The Arrest of Oscar Wilde at the Cadogan Hotel

by John Betjeman
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The Poem

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Last Updated on May 7, 2015, by eNotes Editorial. Word Count: 380

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“The Arrest of Oscar Wilde at the Cadogan Hotel” is a mock ballad of nine quatrains. As the title indicates, the narrative recounts the arrest of the Irish writer and aesthete Oscar Wilde on April 6, 1895, on various charges of indecency. Wilde was convicted and jailed for two years.

John Betjeman had developed an early interest in Wilde, his lifestyle, and his theories of art. At Marlborough school, as a teenager, Betjeman had read of the Wildean theme that there can be no morality in art. Wilde, as spokesman for the aesthetic school (he was the so-called apostle of beauty), voiced views compatible with those of Betjeman, who flaunted his own dilettantism and anti-athletics position while at the University of Oxford.

The circumstances of Wilde’s arrest were, for the most part, as Betjeman depicts them in the poem. Betjeman’s account echoes particulars from the news accounts of the event. The first two stanzas describe Wilde as he awaits the pending arrest, although he has been forewarned by friends, who had urged him to flee the country. Here at the Cadogan, a place of highest respectability in Sloane Street, Wilde faces the ignominy of arrest, sipping Rhine wine and gazing through lace curtains at the “London skies.”

The next four stanzas, reproducing Wilde’s dialogue, reveal his immediate needs and concerns and, more important, his mental state. He requests additional wine from his close friend Robert Ross, pleads with Robbie for some understanding of the situation, and acknowledges Robbie’s gift of the latest issue of The Yellow Book, the periodical of the aesthetic movement.

Furthermore, he voices his displeasure with what he perceives to be cretinlike service by the hotel personnel. He laments that neither of two lambskin coats is here, and orders that his leather suitcase be brought around later. In the seventh stanza, a thumping at the door, accompanied by a murmuring of voices, causes Wilde to complain of such din. Two plainclothes policemen enter. In the next quatrain, one of the policemen asks Wilde to accompany them quietly as they leave the Cadogan for the police station. The poem closes as Wilde rises, puts down The Yellow Book, staggers to the staircase, and is helped to the horse-drawn cab outside. He is described as being “terrible-eyed.”

Forms and Devices

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Last Updated on May 7, 2015, by eNotes Editorial. Word Count: 479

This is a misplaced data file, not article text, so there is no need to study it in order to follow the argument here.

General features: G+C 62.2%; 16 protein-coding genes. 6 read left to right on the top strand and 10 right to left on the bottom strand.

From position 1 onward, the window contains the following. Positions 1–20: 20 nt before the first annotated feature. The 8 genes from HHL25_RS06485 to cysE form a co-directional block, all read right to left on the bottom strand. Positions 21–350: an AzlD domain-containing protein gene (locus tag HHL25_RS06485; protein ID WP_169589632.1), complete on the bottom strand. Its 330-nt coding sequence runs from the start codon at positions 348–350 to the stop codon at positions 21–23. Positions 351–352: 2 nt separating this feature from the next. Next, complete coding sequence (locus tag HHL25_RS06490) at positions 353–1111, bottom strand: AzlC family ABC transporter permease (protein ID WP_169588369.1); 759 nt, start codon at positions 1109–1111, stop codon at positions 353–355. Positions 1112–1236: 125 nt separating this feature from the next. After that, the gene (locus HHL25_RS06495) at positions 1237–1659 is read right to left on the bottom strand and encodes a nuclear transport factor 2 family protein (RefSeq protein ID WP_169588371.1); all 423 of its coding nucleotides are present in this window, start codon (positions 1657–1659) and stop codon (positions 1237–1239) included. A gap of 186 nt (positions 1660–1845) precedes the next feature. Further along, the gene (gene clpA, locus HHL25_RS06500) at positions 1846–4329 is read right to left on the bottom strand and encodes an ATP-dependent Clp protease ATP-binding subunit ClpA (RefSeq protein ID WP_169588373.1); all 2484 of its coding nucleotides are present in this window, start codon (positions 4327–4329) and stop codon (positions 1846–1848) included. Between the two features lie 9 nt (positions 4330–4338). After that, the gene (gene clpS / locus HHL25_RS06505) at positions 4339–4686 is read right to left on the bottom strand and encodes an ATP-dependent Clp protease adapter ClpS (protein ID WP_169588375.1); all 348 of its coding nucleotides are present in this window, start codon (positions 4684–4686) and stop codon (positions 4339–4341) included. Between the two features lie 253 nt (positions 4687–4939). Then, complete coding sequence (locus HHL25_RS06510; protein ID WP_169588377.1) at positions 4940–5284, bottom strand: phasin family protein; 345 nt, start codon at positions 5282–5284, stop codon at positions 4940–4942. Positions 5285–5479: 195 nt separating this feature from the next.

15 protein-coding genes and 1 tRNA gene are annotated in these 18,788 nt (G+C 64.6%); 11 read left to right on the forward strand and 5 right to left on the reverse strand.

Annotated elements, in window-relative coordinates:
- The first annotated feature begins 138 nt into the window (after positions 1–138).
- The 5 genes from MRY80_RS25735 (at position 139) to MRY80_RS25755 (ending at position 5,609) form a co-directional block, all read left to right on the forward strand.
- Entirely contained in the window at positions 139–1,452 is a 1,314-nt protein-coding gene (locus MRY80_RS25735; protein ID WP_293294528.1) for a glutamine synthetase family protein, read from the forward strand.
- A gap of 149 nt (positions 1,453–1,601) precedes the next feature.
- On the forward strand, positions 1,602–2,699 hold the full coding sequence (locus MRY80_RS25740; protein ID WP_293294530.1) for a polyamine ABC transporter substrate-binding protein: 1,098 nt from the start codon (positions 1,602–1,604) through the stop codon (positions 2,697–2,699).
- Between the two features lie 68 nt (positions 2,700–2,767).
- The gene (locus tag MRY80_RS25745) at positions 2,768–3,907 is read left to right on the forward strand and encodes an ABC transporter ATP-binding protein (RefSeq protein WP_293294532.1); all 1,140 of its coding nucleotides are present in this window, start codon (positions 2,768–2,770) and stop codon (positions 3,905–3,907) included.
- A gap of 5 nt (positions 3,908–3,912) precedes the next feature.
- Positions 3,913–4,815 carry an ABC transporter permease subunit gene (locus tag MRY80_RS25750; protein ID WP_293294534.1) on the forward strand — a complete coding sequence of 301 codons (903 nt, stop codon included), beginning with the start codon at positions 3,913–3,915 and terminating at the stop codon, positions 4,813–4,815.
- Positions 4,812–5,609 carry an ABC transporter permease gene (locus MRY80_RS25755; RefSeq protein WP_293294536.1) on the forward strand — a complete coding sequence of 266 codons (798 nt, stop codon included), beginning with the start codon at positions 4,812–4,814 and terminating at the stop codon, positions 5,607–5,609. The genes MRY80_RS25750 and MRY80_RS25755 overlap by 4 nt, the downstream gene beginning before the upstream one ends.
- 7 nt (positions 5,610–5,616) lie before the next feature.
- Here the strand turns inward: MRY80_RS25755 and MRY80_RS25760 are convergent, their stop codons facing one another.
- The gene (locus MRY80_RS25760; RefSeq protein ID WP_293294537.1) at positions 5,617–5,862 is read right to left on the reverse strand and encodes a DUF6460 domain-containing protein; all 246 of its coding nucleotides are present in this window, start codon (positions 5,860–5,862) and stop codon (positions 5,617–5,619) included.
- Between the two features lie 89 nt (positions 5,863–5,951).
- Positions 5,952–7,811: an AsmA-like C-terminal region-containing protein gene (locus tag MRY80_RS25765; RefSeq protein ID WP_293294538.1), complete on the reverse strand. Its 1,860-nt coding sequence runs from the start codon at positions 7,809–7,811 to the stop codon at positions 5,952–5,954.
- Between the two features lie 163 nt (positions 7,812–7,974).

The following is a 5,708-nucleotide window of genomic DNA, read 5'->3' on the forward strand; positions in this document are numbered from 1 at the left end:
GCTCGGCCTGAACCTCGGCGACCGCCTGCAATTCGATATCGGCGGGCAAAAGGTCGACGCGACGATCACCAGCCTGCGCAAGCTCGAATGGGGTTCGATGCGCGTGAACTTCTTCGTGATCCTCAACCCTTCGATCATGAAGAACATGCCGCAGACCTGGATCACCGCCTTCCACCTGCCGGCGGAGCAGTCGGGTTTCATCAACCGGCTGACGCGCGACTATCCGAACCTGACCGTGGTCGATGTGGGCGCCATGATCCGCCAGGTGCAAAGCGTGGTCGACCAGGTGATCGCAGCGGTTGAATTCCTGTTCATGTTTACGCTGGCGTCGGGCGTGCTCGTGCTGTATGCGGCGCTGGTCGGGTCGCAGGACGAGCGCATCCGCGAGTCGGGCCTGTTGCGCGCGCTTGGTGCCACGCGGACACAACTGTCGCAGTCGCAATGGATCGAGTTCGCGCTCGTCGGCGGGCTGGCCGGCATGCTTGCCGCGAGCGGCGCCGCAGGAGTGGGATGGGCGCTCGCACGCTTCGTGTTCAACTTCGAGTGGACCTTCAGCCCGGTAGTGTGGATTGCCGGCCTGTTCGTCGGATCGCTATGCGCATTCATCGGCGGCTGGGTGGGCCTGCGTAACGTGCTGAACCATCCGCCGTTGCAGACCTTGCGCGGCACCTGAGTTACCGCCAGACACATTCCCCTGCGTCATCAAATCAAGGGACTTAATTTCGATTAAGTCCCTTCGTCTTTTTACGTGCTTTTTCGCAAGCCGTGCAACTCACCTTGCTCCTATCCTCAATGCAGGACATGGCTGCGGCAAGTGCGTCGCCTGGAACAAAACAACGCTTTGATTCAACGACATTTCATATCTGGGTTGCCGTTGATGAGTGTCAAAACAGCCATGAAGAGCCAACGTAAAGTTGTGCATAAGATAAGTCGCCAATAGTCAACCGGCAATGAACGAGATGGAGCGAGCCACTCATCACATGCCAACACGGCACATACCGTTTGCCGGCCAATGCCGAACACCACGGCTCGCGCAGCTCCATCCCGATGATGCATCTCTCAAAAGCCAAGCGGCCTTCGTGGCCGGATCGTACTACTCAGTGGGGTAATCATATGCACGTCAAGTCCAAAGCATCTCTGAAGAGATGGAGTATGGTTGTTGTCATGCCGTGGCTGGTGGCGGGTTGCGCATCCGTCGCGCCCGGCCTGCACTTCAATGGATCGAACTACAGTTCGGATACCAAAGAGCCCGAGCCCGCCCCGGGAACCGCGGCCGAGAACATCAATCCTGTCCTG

Typical of the ballad form, much of the action is developed through dialogue. Four stanzas plus one additional line (in parentheses) re-create Wilde’s conversation. One stanza reproduces the policeman’s statement of arrest—rendered in a dialect clearly less cultured than Wilde’s. The speech of each—in content and manner—is antithetical to that of the other. Wilde exudes social status; the policeman acknowledges and bends to that status as he asks Wilde “tew leave with us quoietly/ For this is the Cadogan Hotel.”

The effect is reminiscent of Robert Browning’s dialectics. Wilde’s dialogue reveals a “soul in action” that is at least suggestive of those in Browning’s dramatic monologues. Betjeman’s poem also calls to mind the sixteenth century broadside ballads. Betjeman demonstrates here, as in so many of his poems, his fascination with particulars—details that capture the essence of a person or the atmosphere of a place. Betjeman’s poem, in one sense, is a “period” piece—with its fastidious cataloging of turn-of-the-century details: hock and seltzer, Nottingham lace, The Yellow Book, the astrakhan coat, the morocco portmanteau, and a hansom.

Most of these period phrases are voiced by Wilde, however, so the effect may be more to characterize Wilde and his mind-set than to create a period piece. The same holds for the Wildean epigram in the fourth stanza: “Approval of what is approved of/ Is as false as a well-kept vow.” Then, too, the subtitle of the collection in which this poem first appeared is “A Little Book of Bourgeois Verse.” Its typography was highly stylized, and it had an ornate cover with imitation gilt-clasps.

Two striking details—especially in their stark contrast—are those describing Wilde’s eyes. In the opening stanza, Wilde gazes “Through the Nottingham lace of the curtains/ Or was it his bees-winged eyes?” “Bees-winged” refers to the gauzy film that forms on old wine. It is as if his vision is hindered by his consumption of hock and seltzer, or perhaps his awareness is blurred by (or filtered through) aesthetics-tempered lenses. In the closing stanza, as Wilde staggers to the hansom cab, assisted by others, he is described as “terrible-eyed.” Is he beginning to see through the haze of his temporal mind-set? Perhaps the description is an implicit answer to the question Wilde addressed to his friend Robert Ross in the third stanza: “Is this the end or beginning?/ How can I understand?”

Betjeman, who was interested in the typography of both the landscape and printing, employs a striking typographical design to heighten the dramatic and abrupt arrival of the police. Wilde’s response to the pounding at the door is set in parentheses: “(‘Oh why must they make such a din?’).” The intrusion of the police is boldly stated: “And Two Plain Clothes POLICEMEN came in.” In its excess the technique is farcical.